Middle-school students in Washington, D.C., public schools are “failing in spectacular fashion,” said Marc Fisher in Washingtonpost
.com. Only 12 percent of eighth-graders are proficient readers and only 9 percent do math at grade level. But even these appalling statistics don’t justify the “deeply cynical” pilot program to be introduced in 14 middle schools beginning in October. Schools Chancellor Michelle Rhee last week announced a privately subsidized $2.7 million plan “to pay D.C. middle-schoolers to attend school, behave decently, and perform in the classroom. Yes, pay them, as in cash money.” Students who meet academic, behavior, and attendance standards will collect points that can be exchanged for cash—as much as $100 per student every two weeks. I know the district is desperate, but can Rhee be serious? The assumption that poor kids are “incapable of absorbing a pure love of learning is nauseating and, yes, smacks of racial condescension.”
I’m skeptical the program will work, said Ta-Nehisi Coates in TheAtlantic.com. But spare me the moralizing of privileged critics who know nothing about the lives of students in the inner city. These kids spend much of their time trying not to get beaten up, shot, or stabbed, and come home to families in which no one is reading. You can’t escape the fact that “study habits are learned and not inbred, and that you need people around you who are interested” in your academic success. Well-to-do parents “offer rewards all the time to their kids when they do well. I don’t think it much matters that school authorities will take over that function” for parents too poor to afford it.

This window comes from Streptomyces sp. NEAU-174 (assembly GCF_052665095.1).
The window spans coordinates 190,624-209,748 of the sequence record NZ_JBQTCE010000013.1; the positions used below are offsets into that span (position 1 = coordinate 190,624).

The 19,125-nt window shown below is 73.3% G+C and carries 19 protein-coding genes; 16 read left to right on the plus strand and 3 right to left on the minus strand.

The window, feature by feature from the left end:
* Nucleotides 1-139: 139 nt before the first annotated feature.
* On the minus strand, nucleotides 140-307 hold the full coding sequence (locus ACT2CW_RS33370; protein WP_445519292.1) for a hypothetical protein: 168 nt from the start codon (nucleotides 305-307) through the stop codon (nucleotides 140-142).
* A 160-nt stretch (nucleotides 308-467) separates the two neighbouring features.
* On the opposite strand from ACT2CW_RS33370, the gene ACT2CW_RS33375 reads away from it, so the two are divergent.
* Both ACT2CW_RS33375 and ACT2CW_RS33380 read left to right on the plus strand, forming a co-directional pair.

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“Yes, it’s sad that education has come to this,” said USA Today in an editorial. “But with the right controls and safeguards,” the cash-for-grades plan deserves a chance. Similar experiments in New York City and Tucson are comparing the progress of students who get paid for performance with control groups of students receiving no such incentives, and soon, we’ll know whether these experiments work. No one is suggesting we just throw gobs of money at kids and hope for the best, said The Washington Post. So let’s skip the hysteria until the data rolls in. Given decades of academic failure under traditional schooling methods, “it would be unconscionable for educators not to explore new approaches.” At the very least, a few hardworking students may end up with the foundation of a college fund.
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